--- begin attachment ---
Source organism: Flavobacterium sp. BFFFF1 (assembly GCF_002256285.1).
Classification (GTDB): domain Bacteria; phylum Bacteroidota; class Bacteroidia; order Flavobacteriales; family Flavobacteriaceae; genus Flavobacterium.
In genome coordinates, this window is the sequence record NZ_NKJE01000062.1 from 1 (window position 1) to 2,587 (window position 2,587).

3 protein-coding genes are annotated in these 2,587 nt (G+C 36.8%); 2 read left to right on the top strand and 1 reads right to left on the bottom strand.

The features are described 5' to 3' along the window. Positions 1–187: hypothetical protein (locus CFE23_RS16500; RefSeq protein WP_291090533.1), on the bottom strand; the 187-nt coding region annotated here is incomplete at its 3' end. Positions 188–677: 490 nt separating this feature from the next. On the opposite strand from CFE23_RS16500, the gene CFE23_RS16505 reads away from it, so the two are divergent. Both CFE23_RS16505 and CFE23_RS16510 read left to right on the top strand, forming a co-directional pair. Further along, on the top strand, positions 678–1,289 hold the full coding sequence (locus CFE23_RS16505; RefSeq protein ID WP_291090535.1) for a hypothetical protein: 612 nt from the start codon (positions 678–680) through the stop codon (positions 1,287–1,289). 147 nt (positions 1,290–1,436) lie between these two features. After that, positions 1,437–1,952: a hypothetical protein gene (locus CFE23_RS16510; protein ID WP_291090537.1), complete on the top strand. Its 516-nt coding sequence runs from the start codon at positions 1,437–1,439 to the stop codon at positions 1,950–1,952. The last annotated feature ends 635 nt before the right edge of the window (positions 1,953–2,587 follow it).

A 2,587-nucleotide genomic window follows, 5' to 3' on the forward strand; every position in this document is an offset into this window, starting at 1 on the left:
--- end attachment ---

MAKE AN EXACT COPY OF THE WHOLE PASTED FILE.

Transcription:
Source organism: Flavobacterium sp. BFFFF1 (assembly GCF_002256285.1).
Classification (GTDB): domain Bacteria; phylum Bacteroidota; class Bacteroidia; order Flavobacteriales; family Flavobacteriaceae; genus Flavobacterium.
In genome coordinates, this window is the sequence record NZ_NKJE01000062.1 from 1 (window position 1) to 2,587 (window position 2,587).

3 protein-coding genes are annotated in these 2,587 nt (G+C 36.8%); 2 read left to right on the top strand and 1 reads right to left on the bottom strand.

The features are described 5' to 3' along the window. Positions 1–187: hypothetical protein (locus CFE23_RS16500; RefSeq protein WP_291090533.1), on the bottom strand; the 187-nt coding region annotated here is incomplete at its 3' end. Positions 188–677: 490 nt separating this feature from the next. On the opposite strand from CFE23_RS16500, the gene CFE23_RS16505 reads away from it, so the two are divergent. Both CFE23_RS16505 and CFE23_RS16510 read left to right on the top strand, forming a co-directional pair. Further along, on the top strand, positions 678–1,289 hold the full coding sequence (locus CFE23_RS16505; RefSeq protein ID WP_291090535.1) for a hypothetical protein: 612 nt from the start codon (positions 678–680) through the stop codon (positions 1,287–1,289). 147 nt (positions 1,290–1,436) lie between these two features. After that, positions 1,437–1,952: a hypothetical protein gene (locus CFE23_RS16510; protein ID WP_291090537.1), complete on the top strand. Its 516-nt coding sequence runs from the start codon at positions 1,437–1,439 to the stop codon at positions 1,950–1,952. The last annotated feature ends 635 nt before the right edge of the window (positions 1,953–2,587 follow it).

A 2,587-nucleotide genomic window follows, 5' to 3' on the forward strand; every position in this document is an offset into this window, starting at 1 on the left: